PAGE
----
It’s pretty simple from here, I think: whoever is in first place when the Pirates/Cardinals series ends next week wins the division. In order for that team to be the Pirates, they will have to sweep the Cardinals at PNC Park. They can do this: they’re 5-2 against the Cardinals at PNC this year, 50-25 at home in general, and their two most memorable wins thus far in 2015 came at PNC against the Cardinals. The issue is getting to a point at which a sweep of the Cardinals gets the Pirates into first place. They need to shave at least one game off the lead this week, obviously, which, given the Cardinals’ schedule, might require five or six wins against the Rockies and Cubs.

I’ve written off the Pirates’ division chances before only to have them storm back into contention, but this feels like a tall task to me when coupled with the travel schedule. The Pirates obviously did a lot of things right here: they have the rotation perfectly set so that Gerrit Cole is the only starter to pitch against both the Cubs and Cardinals. That makes his last start scheduled for the last game in the Cardinal series, which leaves him free to start the Wild Card Game.

There have been a number of times in the second half of this season that I’ve wanted to throw my hands up and wail EVERYTHING IS AFWUL THE BEST PIRATE TEAM SINCE I WAS SEVEN IS GOING TO WIN 98 GAMES AND LOSE THE WILD CARD GAME AND NOT EVEN PLAY A PLAYOFF SERIES LIFE IS UNFAIR BASEBALL IS BAD AND STUPID, but this Pirate team always bounces back. It seems incredibly unlikely to me that they’re going to win the division, and it’s impossible to not be nervous about the Wild Card Game, but at this point I think we should probably let them at least play these ten games out before making any sort of conclusions. I’d say that 89-60 has earned that.

Anyway, it’s AJ Burnett and Jon Gray in Denver at 8:40 tonight. I thought Burnett was really impressive in his last start against the Cubs. That more or less solidified his viability as a playoff starter, should the Pirates get to a place where they need several of those. I would not be surprised to see the Pirates be cautious with his pitch count in the thin air of Colorado tonight, given his recent injury problems. He doesn’t have a win in his first eight starts and his ERA is 5.00, but given that he’s pitching for the Rockies, he’s got a relatively strong 3.17 FIP due to his solid 35:15 K:BB and only two homers allowed. He pitched decently against the Pirate at PNC Park last month, but got dinged for seven hits and left before the fifth inning ended. He’s better than his numbers, but he’s still the sort of pitcher the Pirates should obliterate at Coors Field.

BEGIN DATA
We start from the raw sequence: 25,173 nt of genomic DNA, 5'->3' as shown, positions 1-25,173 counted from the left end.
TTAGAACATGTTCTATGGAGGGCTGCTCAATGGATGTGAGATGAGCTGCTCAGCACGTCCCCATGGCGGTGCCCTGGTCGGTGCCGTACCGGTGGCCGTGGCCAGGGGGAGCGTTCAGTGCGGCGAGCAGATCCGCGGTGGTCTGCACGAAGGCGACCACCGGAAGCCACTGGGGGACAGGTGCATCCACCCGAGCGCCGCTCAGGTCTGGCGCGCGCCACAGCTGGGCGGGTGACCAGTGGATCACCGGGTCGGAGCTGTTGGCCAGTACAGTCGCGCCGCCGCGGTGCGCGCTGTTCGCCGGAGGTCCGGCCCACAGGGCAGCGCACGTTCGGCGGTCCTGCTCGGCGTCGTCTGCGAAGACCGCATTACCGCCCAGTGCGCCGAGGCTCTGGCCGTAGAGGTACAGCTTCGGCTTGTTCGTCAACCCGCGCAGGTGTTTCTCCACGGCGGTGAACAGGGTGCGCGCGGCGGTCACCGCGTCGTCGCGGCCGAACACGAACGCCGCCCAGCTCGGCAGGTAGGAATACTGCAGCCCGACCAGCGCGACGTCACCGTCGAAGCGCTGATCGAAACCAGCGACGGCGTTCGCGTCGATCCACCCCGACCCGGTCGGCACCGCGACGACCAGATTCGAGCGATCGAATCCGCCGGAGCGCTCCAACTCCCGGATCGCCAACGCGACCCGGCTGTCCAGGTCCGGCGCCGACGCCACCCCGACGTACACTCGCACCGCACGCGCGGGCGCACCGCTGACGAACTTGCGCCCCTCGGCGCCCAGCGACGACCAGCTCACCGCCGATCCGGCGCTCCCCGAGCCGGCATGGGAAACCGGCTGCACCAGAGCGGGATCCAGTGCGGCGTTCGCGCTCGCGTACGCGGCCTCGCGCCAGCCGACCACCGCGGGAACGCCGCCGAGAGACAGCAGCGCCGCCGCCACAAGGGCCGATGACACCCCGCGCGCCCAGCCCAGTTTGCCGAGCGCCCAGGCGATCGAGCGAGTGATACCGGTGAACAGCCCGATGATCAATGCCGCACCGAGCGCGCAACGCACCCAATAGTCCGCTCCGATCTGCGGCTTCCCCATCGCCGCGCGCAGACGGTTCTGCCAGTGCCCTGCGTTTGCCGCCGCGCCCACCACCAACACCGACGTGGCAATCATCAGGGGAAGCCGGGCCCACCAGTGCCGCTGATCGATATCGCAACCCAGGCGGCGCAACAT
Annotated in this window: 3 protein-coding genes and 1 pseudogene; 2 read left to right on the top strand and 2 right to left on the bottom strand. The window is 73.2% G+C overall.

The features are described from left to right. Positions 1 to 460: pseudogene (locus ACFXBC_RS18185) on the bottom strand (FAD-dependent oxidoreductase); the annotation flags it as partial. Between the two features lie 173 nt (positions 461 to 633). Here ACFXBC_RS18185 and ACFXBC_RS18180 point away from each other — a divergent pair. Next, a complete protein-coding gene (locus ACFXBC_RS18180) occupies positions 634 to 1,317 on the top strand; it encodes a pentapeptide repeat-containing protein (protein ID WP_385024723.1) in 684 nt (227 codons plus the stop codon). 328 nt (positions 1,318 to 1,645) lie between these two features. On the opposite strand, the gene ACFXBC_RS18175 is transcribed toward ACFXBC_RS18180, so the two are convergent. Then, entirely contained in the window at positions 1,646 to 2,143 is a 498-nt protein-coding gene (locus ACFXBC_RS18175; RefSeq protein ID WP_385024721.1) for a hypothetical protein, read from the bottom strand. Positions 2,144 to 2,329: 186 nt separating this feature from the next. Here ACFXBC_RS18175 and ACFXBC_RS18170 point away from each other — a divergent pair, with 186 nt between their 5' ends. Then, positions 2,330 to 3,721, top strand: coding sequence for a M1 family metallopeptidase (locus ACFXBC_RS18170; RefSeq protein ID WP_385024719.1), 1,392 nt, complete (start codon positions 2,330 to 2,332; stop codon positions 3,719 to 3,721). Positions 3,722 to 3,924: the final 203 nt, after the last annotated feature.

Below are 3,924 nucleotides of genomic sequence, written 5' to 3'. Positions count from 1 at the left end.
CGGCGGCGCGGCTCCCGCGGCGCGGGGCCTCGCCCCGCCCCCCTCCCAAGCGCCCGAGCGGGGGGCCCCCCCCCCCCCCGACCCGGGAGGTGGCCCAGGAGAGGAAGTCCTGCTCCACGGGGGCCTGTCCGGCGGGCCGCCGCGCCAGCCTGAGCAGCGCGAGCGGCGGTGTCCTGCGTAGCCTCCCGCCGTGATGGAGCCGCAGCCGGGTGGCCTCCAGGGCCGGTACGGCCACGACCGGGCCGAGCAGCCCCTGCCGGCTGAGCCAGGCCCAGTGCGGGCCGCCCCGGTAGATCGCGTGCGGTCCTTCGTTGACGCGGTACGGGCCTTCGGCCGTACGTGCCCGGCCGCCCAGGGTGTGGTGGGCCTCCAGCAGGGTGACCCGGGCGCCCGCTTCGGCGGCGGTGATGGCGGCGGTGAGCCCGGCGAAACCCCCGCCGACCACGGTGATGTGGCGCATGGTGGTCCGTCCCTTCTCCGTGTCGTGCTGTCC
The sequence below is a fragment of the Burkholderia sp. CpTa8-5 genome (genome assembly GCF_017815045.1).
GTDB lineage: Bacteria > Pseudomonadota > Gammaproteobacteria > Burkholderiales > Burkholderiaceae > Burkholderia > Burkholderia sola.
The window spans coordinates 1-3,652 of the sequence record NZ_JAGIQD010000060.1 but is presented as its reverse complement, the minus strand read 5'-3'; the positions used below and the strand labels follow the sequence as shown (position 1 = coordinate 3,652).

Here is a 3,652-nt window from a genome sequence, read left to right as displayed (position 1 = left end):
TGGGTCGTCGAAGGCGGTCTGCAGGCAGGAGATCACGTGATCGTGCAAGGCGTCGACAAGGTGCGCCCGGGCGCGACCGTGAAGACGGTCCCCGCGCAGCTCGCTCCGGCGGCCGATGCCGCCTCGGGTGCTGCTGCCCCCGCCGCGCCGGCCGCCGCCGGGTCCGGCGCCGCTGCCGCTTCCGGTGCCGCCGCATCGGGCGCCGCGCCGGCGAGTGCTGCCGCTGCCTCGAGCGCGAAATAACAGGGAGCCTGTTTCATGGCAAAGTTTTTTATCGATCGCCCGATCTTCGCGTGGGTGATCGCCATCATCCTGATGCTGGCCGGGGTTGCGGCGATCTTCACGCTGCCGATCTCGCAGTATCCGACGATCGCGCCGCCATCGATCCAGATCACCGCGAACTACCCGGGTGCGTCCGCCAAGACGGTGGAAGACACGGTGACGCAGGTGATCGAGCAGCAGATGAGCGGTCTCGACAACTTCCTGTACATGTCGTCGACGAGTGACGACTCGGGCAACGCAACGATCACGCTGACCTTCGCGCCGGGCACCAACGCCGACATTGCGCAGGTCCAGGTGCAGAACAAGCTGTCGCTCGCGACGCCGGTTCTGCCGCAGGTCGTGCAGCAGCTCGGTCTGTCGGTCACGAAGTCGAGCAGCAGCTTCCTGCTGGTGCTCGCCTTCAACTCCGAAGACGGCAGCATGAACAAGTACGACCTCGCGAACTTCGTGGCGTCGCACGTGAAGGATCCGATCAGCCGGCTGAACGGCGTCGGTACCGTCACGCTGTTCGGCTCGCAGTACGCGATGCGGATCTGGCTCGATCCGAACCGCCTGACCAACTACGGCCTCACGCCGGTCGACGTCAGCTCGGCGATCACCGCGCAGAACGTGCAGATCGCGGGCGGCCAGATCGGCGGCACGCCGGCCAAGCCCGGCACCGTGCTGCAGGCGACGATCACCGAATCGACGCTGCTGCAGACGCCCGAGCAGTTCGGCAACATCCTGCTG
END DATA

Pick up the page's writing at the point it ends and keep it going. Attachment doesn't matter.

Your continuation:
*In short: baseball in general is better with Jung Ho Kang on the field, and the Pirates are much better with him in the lineup. They have a lot of infield depth and might be able to replace him, but it’s still a gut-punch to think about having to do so for the playoffs after everything he’s done for the Pirates this year. 

Photo by Stephen Dunn/Getty Images

About Pat Lackey

In 2005, I started a WHYGAVS instead of working on organic chemistry homework. Many years later, I've written about baseball and the Pirates for a number of sites all across the internet, but WHYGAVS is still my home. I still haven't finished that O-Chem homework, though.